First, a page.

Hardware

Published on May 15th, 2015 | by Tony

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Xbox One Headset Review: Venom Wireless Vibration Headset XT+

Once again I’ve been lucky enough to get my hands on a brand new headset for the Xbox One, this time thanks to the guys over at Venom.
The Venom Wireless Vibration Headset XT+ (mouthful isn’t it?) is my first time with any sort of Venom related gaming peripheral available both now and previously, so I was kind of interested to see how they stood up to some of the market leaders out there in the market.
I think most of us know about the “big” headset sellers out there but Venom for me at least is looked at as one of the smaller guys offering gaming things outside of the basic disc based fun we all love and enjoy. Headsets are big sellers now and the market is always growing and having fresh new ideas added to it to keep the market fresh and unique, which is cool and all but sometimes your average guy who wants just a good quality headset can be forgot about.
This is where guys like Venom and also guys like Gioteck come in, as they tend to offer good quality headsets at affordable prices.

Before we go any further I’m reviewing this headset as an Xbox One headset, but it is a multi-format headset that will work with the PlayStation 3/4 and Xbox One/360 and PC. For this review though I’ve looked at it as an Xbox One headset as that is my go to console and the one I use the most.



Like always I will cover all the main factors I think any headset should do well with in this review, those factors being how easy was it to get going, quality of the headset in general, audio, and of course comfort.
Sadly for this review though we hit a snag right away when unboxing them which wasn’t made clear when checking them out previously, and that issue was the ability to connect it to my Xbox One joypad for game chat. At the present time I use the Turtle Beach XO One headset which comes with their own branded joypad headset adapter in the box rather than the official Microsoft one, which you can pick up for around £19.99. This headset however comes with no adapter but requires you to have the official Microsoft headset adapter to connect the headset to your controller to be able to use the chat features available. So already with the headset being around the £50.00 mark you’re looking at an extra £20.00+ added to that price if you don’t have this required piece of kit like me, which will be a pain and shock to those that pick it up expecting it to work right out of the box.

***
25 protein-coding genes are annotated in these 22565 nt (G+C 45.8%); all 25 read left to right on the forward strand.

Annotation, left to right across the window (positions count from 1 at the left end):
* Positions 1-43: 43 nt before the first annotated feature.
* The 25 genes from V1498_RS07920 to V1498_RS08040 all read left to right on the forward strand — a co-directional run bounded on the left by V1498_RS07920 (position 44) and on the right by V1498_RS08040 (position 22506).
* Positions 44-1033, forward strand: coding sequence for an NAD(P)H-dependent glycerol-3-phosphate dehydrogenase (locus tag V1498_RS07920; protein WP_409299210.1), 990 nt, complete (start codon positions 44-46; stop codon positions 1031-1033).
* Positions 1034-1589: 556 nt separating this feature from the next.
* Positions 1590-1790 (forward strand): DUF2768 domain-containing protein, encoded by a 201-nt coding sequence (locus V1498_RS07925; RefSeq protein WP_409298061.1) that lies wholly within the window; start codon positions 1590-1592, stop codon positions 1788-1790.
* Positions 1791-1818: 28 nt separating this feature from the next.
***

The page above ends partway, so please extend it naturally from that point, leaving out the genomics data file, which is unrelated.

I will get my hands on an official Microsoft headset adapter at some point, and when I do you can be sure I will add that section into this review. Sadly though this means I can only cover game sound in this review for now, so if you really want to know about the game chat quality of this headset please come back at a later date. Like I say though it isn’t really my fault that a headset adapter isn’t included in the box as that was not made clear on any of the official websites when I had a look around pre-review.

Ease Of Setup:
As a guy who’s been using a ton of different headsets recently, I’ve always liked the fact that most tend to not be that techy to set up these days, so a simple plug-in and play aspect is great for me. This headset though changes that a little bit as it requires you to not only plug-in the wireless dongle (seen below) to your console via the USB port, but you also need to connect a wire to your consoles optical port for the game sound. Up until I got this headset I don’t think I’d ever used the optical port on any console both new-gen or old, so when putting it in the for the first ever time I never knew you had to push it until it in fully made a clicking noise, so if you’re a noob like me be wary of that. After that little panic though everything was all pretty simple and I was all setup and ready to go.

Comfort: